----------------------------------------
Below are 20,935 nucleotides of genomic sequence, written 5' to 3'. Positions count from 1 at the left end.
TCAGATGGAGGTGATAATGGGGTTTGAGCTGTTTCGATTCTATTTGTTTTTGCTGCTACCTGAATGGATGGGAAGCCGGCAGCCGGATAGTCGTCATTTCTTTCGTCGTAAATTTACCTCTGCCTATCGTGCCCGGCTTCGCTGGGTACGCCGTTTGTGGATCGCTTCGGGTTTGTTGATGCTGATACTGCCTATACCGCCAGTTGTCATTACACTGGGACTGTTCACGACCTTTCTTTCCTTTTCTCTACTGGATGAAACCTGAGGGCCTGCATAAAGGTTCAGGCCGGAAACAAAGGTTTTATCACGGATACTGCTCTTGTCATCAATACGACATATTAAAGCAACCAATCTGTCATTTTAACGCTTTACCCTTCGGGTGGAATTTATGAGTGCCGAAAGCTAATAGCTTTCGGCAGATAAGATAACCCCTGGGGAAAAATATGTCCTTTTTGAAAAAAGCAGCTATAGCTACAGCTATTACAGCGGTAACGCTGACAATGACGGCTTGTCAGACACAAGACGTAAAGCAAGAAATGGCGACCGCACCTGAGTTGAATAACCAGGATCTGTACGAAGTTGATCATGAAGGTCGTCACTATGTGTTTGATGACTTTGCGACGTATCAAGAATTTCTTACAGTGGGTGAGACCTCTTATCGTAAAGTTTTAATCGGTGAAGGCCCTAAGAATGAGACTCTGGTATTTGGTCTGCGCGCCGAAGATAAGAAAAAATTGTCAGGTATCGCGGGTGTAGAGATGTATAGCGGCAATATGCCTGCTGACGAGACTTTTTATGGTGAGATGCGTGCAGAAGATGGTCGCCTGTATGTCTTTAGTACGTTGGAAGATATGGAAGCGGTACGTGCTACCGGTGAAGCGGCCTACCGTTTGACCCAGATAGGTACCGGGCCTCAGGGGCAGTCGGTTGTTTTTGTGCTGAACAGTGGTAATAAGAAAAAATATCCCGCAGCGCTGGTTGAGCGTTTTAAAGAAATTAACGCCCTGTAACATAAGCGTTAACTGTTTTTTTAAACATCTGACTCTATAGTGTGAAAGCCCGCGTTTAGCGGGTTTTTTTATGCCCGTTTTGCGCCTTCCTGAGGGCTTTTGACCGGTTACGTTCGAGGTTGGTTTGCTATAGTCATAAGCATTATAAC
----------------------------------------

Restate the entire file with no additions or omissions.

Below are 20,935 nucleotides of genomic sequence, written 5' to 3'. Positions count from 1 at the left end.
TCAGATGGAGGTGATAATGGGGTTTGAGCTGTTTCGATTCTATTTGTTTTTGCTGCTACCTGAATGGATGGGAAGCCGGCAGCCGGATAGTCGTCATTTCTTTCGTCGTAAATTTACCTCTGCCTATCGTGCCCGGCTTCGCTGGGTACGCCGTTTGTGGATCGCTTCGGGTTTGTTGATGCTGATACTGCCTATACCGCCAGTTGTCATTACACTGGGACTGTTCACGACCTTTCTTTCCTTTTCTCTACTGGATGAAACCTGAGGGCCTGCATAAAGGTTCAGGCCGGAAACAAAGGTTTTATCACGGATACTGCTCTTGTCATCAATACGACATATTAAAGCAACCAATCTGTCATTTTAACGCTTTACCCTTCGGGTGGAATTTATGAGTGCCGAAAGCTAATAGCTTTCGGCAGATAAGATAACCCCTGGGGAAAAATATGTCCTTTTTGAAAAAAGCAGCTATAGCTACAGCTATTACAGCGGTAACGCTGACAATGACGGCTTGTCAGACACAAGACGTAAAGCAAGAAATGGCGACCGCACCTGAGTTGAATAACCAGGATCTGTACGAAGTTGATCATGAAGGTCGTCACTATGTGTTTGATGACTTTGCGACGTATCAAGAATTTCTTACAGTGGGTGAGACCTCTTATCGTAAAGTTTTAATCGGTGAAGGCCCTAAGAATGAGACTCTGGTATTTGGTCTGCGCGCCGAAGATAAGAAAAAATTGTCAGGTATCGCGGGTGTAGAGATGTATAGCGGCAATATGCCTGCTGACGAGACTTTTTATGGTGAGATGCGTGCAGAAGATGGTCGCCTGTATGTCTTTAGTACGTTGGAAGATATGGAAGCGGTACGTGCTACCGGTGAAGCGGCCTACCGTTTGACCCAGATAGGTACCGGGCCTCAGGGGCAGTCGGTTGTTTTTGTGCTGAACAGTGGTAATAAGAAAAAATATCCCGCAGCGCTGGTTGAGCGTTTTAAAGAAATTAACGCCCTGTAACATAAGCGTTAACTGTTTTTTTAAACATCTGACTCTATAGTGTGAAAGCCCGCGTTTAGCGGGTTTTTTTATGCCCGTTTTGCGCCTTCCTGAGGGCTTTTGACCGGTTACGTTCGAGGTTGGTTTGCTATAGTCATAAGCATTATAAC